BERLIN & BEYOND March 2019

If you can see only one film at this year’s Berlin & Beyond Filmfestival (March 8-14) then  choose GUNDERMANN. Veteran filmmaker Andreas Dresen, a frequent guest at the festival  (HALBE TREPPE, SOMMER VORM BALKON, DIE POLIZISTIN, WOLKE 9, HALT AUF FREIER STRECKE) worked for 12 years on GUNDERMANN, longer than on any of the films he has made since 1990. Why? “Der singende Baggerfahrer aus der Lausitz” – the East German singer, poet and excavator driver whose songs gave a voice to the coal miners, was a convinced communist but also hardheaded critic, a Stasi collaborator but also its victim. Gerhard Gundermann makes for a good story, the film foundations in Germany agreed, but who the hell knows Gundermann? Nobody in the West, except Bob Dylan and Joan Baez who had him as opening act for a concert in 1994. Dresen did not give up.  After all, he countered, who the hell knows Toni Erdmann? At the premiere in Potsdam in November 2018 Dresen shared the stage with his star Alexander Scheer to present his favorite Gundi song: Alle, die gehen wollen, sollen gehen können/ Alle, die bleiben wollen, sollen bleiben können/ Alle, die kommen wollen, sollen kommen können. I had never heard of Gundermann. The film opened the door to a captivating singer and beautiful songs and to a chapter of the past seen here through a different lens, different from all the recent GDR films I have seen. Here the focus is on Gundermann in the seventies and nineties – the fall of the wall is not mentioned implying that Gundermann’s life had not really changed when the wall disappeared. He kept driving the excavator, he kept singing songs about the coal miners, about love, life and death. He wore the same clothes, the same super thin pony tail, only the frame of his glasses had changed,  He had married Conny, the love of his life, who at times shared the stage with him. The big difference however, was that the Stasi was gone in the nineties. The only thing left were huge stacks of Stasi files – of the victims and of the perpetrators. A thick file on Gundermann turned up documenting in detail his collaboration with the Stasi, the people he spied on, what he reported mostly trivial, intimate stuff. No files of him as a victim of the system ever showed up although he fought  the authorities, questioned the goals of the leadership, threw quotes of Marx and Engels at them, defended communism in its pure form. Dresen recreated Gundermann’s life truthfully, even swapping apartments between ex-husband and new lover happened the way it is shown on screen, says Conny who now lives in Prenzlauer Berg. Dresen grew up in the GDR and when he visited Berlin & Beyond with CLOUD 9 THE LIVES OF OTHERS had won an Oscar for best foreign film. He did not like the film. It did not show what really happened in the GDR, he said. It was a view from the West across the border, how the West Germans and the people in Hollywood imagined what was going on behind the wall. GUNDERMANN seems to be Dresen’s “Gegendarstellung”, his response: a nuanced, intimate portrait of a “Bürger der DDR” full of contradictions, honesty, compassion, anger, openness, quirkiness, wit and sensitivity – all of it powerfully performed by Alexander Scheer. Gundermann had to live in a world he did not fit in but loved. He died in 1998 at the age of 43.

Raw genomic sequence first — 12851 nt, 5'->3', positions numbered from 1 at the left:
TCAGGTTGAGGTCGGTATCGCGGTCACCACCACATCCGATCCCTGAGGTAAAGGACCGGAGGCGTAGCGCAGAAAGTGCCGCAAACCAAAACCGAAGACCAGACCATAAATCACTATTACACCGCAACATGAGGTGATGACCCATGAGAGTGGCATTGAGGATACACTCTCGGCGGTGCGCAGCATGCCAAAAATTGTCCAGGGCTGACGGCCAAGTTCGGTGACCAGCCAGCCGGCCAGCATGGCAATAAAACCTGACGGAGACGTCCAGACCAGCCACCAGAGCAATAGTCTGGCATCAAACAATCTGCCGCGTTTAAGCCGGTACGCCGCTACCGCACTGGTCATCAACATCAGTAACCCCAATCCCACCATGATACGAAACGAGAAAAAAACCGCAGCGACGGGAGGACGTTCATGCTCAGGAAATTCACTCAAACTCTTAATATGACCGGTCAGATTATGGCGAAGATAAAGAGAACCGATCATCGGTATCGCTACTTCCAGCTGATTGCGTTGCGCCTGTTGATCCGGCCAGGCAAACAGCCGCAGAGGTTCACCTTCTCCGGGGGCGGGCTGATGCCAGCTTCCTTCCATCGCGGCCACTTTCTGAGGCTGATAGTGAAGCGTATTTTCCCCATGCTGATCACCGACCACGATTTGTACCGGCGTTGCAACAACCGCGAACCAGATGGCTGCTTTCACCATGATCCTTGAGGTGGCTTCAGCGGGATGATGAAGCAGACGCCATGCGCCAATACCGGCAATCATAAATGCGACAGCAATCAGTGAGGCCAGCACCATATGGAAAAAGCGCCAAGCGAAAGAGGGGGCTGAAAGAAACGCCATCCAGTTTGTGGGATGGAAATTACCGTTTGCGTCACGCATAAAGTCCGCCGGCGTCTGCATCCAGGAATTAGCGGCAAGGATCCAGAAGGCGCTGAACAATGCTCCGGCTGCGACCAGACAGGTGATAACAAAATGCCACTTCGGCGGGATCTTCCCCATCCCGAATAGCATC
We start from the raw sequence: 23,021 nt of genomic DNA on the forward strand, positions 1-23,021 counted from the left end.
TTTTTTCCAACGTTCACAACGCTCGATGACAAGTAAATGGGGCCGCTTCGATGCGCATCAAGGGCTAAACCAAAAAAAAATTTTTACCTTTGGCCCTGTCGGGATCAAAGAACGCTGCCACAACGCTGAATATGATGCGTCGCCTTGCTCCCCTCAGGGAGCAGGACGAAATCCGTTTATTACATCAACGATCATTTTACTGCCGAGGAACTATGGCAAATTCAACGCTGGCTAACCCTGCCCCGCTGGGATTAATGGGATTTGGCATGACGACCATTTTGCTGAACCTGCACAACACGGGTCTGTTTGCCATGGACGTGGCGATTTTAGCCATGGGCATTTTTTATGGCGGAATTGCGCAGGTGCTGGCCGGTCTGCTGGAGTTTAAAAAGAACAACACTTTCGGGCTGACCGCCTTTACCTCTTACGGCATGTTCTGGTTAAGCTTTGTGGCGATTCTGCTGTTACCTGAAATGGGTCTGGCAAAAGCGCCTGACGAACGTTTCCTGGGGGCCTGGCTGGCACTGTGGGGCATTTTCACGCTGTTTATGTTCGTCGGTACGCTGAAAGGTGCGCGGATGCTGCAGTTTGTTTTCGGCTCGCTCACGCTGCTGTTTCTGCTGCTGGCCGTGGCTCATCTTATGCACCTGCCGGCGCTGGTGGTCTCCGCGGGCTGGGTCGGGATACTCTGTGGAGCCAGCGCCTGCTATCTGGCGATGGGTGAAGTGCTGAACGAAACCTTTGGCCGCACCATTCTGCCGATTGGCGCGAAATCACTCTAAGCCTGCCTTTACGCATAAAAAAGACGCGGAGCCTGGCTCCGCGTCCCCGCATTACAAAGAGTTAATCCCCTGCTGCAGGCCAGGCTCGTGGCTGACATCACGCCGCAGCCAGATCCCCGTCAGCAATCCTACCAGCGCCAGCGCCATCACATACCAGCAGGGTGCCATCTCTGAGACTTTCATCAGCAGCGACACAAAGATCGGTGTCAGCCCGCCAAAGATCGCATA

And if you have time for a second film I recommend 3 DAYS IN QUIBERON about Romy Schneider, who also died at 43. In 1981 a year before her tragic death she agreed to pose and talk about her life with journalists of Der Stern, at a spa hotel in Quiberon, Britanny. Filmmaker Emily Atef (DAS FREMDE IN MIR, MOLLY’S WAY) chose black and white to recreate the interview and the photographs starring Marie Bäumer whose uncanny resemblance with Schneider and convincing  performance anchor this portrait of a tortured actress. Schneider’s tremendous popularity never made it across the ocean, not as Sissi, the pure, sweet Austrian princess who made her a major screen celebrity at 17, and not later when she tried to break away from that role moving to France, where she chose ever more challenging roles and where affairs, marriages, and divorces, made her major fodder for the tabloids. Even those less familiar with Schneider as an outstanding actress will sympathetically respond to this portrayal of a troubled woman on the cusp of further tragedies (her teenage son was accidentally killed later that year, and she died of a heart attack not long after). The family of  Schneider has attacked the film  which they claim paints her as an alcoholic. Her daughter, who was 4 when Schneider died, insisted her mother went to the spa every year simply to recover and lose weight. Yet  Atef’s fictionalized recreations – not always truthful – create a portrait of Schneider’s inner struggles, self-doubts, evanescent moods and magnetic personality that she might have liked.

This entry was posted in German Gems. Bookmark the permalink.

Leave a Reply